Tuesday, December 30, 2014

Sugar Island 

Sugar Island is a private island west of Fredericton in the St. John River.  There are really four islands  in close proximity; Merrithew, Keswick, Upper and Lower Shores and Sugar Islands.  Together they  comprise over a thousand acres.  They are flat agricultural land mostly under cultivation.  The main crops are hay, soybean, corn, and canola.  The edges of the islands and the gullies and cuts are lined with bushes and hardwood trees.  This is an interesting area to visit and bird but unfortunately is not available to the public.  The land is owned mainly by local farmers and it is gated in order to control traffic to and from the area and to keep out the inevitable garbage which comes with human activity.  

With very little snow on the ground recently, we were able to walk the area.  (We are members of the Keswick Island Association and thus have access to the island complex.)  The water was very high and was rushing dangerously between islands.  The landscape was especially beautiful that day.  

The Cut between Upper and Lower Shores Islands

Corn Field Showing Douglas in the Background

Barn on Lower Shores Island
 The Sugar Island area once had many barns.  Unfortunately most of these are now gone.  There are only two left, one on Lower Shores and one on Sugar Island.  Because the crops are now trucked  to barns on the mainland or directly to markets, the barns are no longer used.  It is sad to see them disappear or to fall into disrepair.

Harvested Corn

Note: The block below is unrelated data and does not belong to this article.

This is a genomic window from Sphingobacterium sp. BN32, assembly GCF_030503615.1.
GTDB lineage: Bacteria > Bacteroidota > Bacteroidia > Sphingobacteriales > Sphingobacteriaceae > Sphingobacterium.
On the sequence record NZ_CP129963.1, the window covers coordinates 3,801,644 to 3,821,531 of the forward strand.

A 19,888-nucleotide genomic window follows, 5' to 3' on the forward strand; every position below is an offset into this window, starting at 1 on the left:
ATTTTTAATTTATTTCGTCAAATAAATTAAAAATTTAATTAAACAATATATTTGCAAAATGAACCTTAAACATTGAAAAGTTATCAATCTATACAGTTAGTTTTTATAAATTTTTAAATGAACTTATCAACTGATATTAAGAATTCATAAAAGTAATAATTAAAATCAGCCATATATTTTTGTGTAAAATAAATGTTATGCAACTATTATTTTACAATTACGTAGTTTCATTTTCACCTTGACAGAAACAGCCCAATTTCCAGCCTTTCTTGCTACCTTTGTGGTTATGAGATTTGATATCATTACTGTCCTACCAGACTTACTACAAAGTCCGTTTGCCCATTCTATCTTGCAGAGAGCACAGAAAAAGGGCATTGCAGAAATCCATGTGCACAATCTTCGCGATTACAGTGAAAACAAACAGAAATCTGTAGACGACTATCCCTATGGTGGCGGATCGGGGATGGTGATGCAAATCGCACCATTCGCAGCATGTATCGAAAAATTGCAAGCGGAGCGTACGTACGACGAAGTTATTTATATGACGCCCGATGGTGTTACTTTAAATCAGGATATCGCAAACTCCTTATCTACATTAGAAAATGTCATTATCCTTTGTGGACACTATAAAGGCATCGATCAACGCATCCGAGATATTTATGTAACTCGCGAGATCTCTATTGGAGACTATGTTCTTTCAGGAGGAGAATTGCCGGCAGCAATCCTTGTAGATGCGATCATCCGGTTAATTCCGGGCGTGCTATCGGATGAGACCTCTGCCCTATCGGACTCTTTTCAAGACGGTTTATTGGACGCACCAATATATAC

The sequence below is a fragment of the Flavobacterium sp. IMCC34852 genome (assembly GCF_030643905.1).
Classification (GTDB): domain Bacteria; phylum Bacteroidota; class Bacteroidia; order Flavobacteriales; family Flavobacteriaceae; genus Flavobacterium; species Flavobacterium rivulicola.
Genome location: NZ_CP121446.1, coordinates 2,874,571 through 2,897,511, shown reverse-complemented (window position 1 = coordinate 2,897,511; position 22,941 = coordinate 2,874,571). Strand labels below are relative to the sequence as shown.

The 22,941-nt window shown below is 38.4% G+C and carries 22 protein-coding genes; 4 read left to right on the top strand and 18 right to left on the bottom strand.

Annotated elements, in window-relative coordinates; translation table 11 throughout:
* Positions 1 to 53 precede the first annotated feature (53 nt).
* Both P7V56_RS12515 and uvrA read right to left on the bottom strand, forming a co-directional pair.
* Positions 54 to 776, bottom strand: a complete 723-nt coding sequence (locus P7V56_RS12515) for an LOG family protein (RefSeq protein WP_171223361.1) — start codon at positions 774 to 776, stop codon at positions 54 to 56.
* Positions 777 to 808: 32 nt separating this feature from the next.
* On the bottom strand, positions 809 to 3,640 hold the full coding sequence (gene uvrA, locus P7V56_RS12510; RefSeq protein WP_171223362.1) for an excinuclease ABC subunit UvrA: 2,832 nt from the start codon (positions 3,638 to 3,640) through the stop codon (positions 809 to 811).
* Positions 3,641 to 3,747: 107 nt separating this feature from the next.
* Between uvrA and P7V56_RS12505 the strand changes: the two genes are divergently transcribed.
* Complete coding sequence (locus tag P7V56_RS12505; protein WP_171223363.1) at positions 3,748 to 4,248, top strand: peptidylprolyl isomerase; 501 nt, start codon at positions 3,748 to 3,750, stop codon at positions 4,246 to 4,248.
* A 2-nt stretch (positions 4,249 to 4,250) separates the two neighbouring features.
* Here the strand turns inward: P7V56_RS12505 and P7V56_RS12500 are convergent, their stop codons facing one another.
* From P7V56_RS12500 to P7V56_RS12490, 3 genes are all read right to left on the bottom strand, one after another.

View of Sugar Island Showing its Expanse

Remains of the Lunch Shack
 The crews working in the fields used to use this small building for shelter and to have their lunches.

Winter Corn
 The islands and the agriculture practiced there contribute heavily to the avifauna of the area.  For some migrants, it is an important stopover during migration.  There they rest and restore their fat stores so that they can continue their flights further south.  The corn, soybeans and other crops left behind after harvest are welcomed by the many birds which go there to feed.  Crows, Ravens and Mourning Doves seem to spend most of their time there until snows get so deep no more food is available.  It is an important staging area for sparrows and other finches.  Waterfowl feed there heavily during migration and lingering flocks of Blacks, Mallards and Canada Geese fly in there every day until they get forced southward by weather and snow depths.

Lower Shores Island Barn at Day's End

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